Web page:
an announcement that appeared timed to support the Saudi version of events. The Trump
administration has attempted to shield Prince Mohammed from blame, and sponsored the
theory that “rogue actors” had carried out the plot without his knowledge.

FacebookTwitterPinterest

Crown Prince Mohammed bin Salman: the Saudi public prosecutor said he had not been
implicated in Jamal Kashoggi’s murder. Photograph: Reuters
The announcements follow growing international outcry over the killing of Khashoggi, a
Washington Post columnist last seen entering the consulate on 2 October to obtain paperwork
for his marriage.

Almost seven weeks later, who ordered the exiled journalist’s death remains central to the
scandal. Turkey believes approval was given by Prince Mohammed himself, and has continued
its efforts to isolate the designated heir to the throne through a damning drip-feed of evidence
that has placed the conspiracy at the doors of the royal court.

On Thursday Turkey’s foreign minister, Mevlüt Çavuşoğlu, described the Saudi statement as
insufficient and insisted the killing had been premeditated. “The necessary equipment and
people were previously brought in to kill and later dismember him,” he said.

Crown Prince’s wings clipped as Khashoggi death rattles Riyadh

Read more

Saudi prosecutors say 21 of its officials have been indicted – including the 15-man hit team as
well as crews alleged to have carried out reconnaissance before the murder.

Ankara and Riyadh have been conducting a joint investigation into Khashoggi’s death. However,
Turkish officials accuse their Saudi counterparts of stonewalling on the whereabouts of his
body, and sending a forensic team disguised as investigators, who, rather than investigating the
murder, attempted to scrub the consulate of Khashoggi’s DNA.

Sheikh Shalan al-Shalan, Saudi Arabia’s deputy attorney general, claimed on Thursday that the
murder was ordered by one man who had been tasked with kidnapping Khashoggi, rather than
killing him. He said the kidnap attempt quickly turned violent “so he decided to kill him in the
moment”.

Advertisement

The claim that the death was not premeditated is at odds with earlier versions of events
endorsed by Saudi officials. Turkey says it has audio recordings that prove Khashoggi was
strangled and then dismembered within minutes of entering the consulate. A search for his
remains in a forest near Istanbul has been unsuccessful. However, biological evidence of the
murder is understood to have been found at the nearby consul general’s residence.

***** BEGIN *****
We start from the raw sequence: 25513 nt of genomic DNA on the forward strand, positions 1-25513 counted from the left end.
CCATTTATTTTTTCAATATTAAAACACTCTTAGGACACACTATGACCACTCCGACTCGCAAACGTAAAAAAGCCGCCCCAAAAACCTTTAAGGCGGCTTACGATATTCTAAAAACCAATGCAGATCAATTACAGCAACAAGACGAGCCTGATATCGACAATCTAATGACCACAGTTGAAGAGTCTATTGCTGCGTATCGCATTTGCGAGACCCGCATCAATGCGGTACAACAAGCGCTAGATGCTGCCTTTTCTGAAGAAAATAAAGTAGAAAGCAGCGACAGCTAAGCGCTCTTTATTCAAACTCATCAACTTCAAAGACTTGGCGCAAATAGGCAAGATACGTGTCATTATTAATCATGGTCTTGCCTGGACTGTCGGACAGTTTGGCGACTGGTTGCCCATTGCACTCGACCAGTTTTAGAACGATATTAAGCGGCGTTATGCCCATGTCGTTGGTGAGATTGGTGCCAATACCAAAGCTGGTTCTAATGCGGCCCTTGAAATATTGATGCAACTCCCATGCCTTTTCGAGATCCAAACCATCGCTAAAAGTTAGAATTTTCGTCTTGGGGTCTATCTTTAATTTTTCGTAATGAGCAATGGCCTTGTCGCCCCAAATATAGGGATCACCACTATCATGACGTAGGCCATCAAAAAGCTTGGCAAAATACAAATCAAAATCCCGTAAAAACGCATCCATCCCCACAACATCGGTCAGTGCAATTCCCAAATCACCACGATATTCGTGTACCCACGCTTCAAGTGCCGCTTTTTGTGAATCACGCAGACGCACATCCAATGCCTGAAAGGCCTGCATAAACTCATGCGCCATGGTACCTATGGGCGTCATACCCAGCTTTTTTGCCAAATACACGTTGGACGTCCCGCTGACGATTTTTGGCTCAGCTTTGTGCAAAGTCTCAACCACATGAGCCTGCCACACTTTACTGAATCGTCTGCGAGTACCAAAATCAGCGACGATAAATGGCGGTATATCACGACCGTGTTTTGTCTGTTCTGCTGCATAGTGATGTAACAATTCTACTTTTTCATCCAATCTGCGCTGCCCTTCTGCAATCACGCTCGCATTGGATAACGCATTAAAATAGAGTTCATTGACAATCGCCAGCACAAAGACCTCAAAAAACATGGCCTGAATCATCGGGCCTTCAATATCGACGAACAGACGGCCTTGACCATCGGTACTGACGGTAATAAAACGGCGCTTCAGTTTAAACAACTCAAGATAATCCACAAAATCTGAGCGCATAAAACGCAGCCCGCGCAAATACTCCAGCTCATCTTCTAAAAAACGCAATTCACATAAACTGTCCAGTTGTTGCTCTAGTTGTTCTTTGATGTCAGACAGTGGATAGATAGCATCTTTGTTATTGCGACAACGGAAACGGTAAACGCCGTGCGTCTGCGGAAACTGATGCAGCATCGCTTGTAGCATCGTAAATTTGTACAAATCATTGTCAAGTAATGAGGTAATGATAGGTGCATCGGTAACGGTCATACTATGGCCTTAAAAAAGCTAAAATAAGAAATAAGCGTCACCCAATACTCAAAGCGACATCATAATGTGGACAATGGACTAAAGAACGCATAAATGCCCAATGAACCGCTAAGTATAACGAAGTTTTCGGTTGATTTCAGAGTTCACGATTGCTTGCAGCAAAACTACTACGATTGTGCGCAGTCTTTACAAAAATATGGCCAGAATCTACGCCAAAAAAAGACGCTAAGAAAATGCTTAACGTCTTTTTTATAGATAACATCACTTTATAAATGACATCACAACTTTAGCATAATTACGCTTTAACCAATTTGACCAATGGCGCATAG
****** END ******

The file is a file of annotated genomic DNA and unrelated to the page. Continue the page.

Investigators are working on the assumption that a second phase of the murder operation was
carried out in the garage of the official residence, where Khashoggi’s body parts were dissolved
in acid and poured down drains and into a garden well.

Turkey is yet to publicly reveal full transcripts of the audio tapes it says depict the killing, or
divulge how the recordings were made. However, they have been widely shared with allied
intelligence agencies and even played to a Saudi agent, according to President Recep Tayyip
Erdoğan, who is leading the diplomatic offensive against Prince Mohammed.

Erdoğan has said the order to murder Khashoggi came from the highest levels of the Saudi
government. The former head of MI6, Sir John Sawers, has described Saudi claims that Prince
Mohammed was unaware of the murder plot as “blatant fiction”.

The US, meanwhile, remains wedded to its ties with Prince Mohammed, whom it sees as a
pivotal ally in the region both as a bulwark against Iran and an outreach to Israel. Trade ties are
also central to the considerations of Donald Trump, whose son-in-law, Jared Kushner, has
formed a close relationship with the crown prince.

On Thursday night Republican and Democratic US senators introduced legislation seeking to


strike back at Riyadh over the killing and for its role in Yemen’s devastating civil war. If it were
to become law, the bill would suspend weapon sales to Saudi Arabia and prohibit US refuelling
of Saudi coalition aircraft. Senator Bob Menendez, the top Democrat on the Senate Foreign
Relations Committee, said the sanctions announced earlier were not enough to ensure a
credible investigation of Khashoggi’s death.

Global condemnation that has followed Khashoggi’s murder has diminished Prince Mohammed
in the eyes of other international partners. The fallout poses the greatest threat to the kingdom
since the 9/11 attacks, in which 15 of the 19 hijackers were Saudi citizens.

The US national security adviser, John Bolton, said earlier this week that nothing on the tapes
incriminated the crown prince. Turkey has hinted that separate, as yet undisclosed material it is
holding brings the killing to the doorstep of the royal court. Saud al-Qahtani, Prince
Mohammed’s most influential domestic aide, has been forced to leave amid accusations of
organising the hit squad against Khashoggi. The crown prince’s critics, and even some loyalists
inside the kingdom, say it is inconceivable that such an operation could have been ordered
without his authority.

Khashoggi had become an influential critic of some aspects of Prince Mohammed’s reform
programme in the last 18 months of his life, during which he lived in exile mainly in Washington
DC. An insider turned outsider, he had used his Washington Post column to pen pointed
critiques and political observations that made him one of the Arab world’s most influential
pundits.

He had been an advocate of political Islam, which is viewed by Saudi Arabiaand the United Arab
Emirates as a subversive threat, and had defied overtures from al-Qahtani to return to Riyadh.

Additional reporting by Bethan McKernan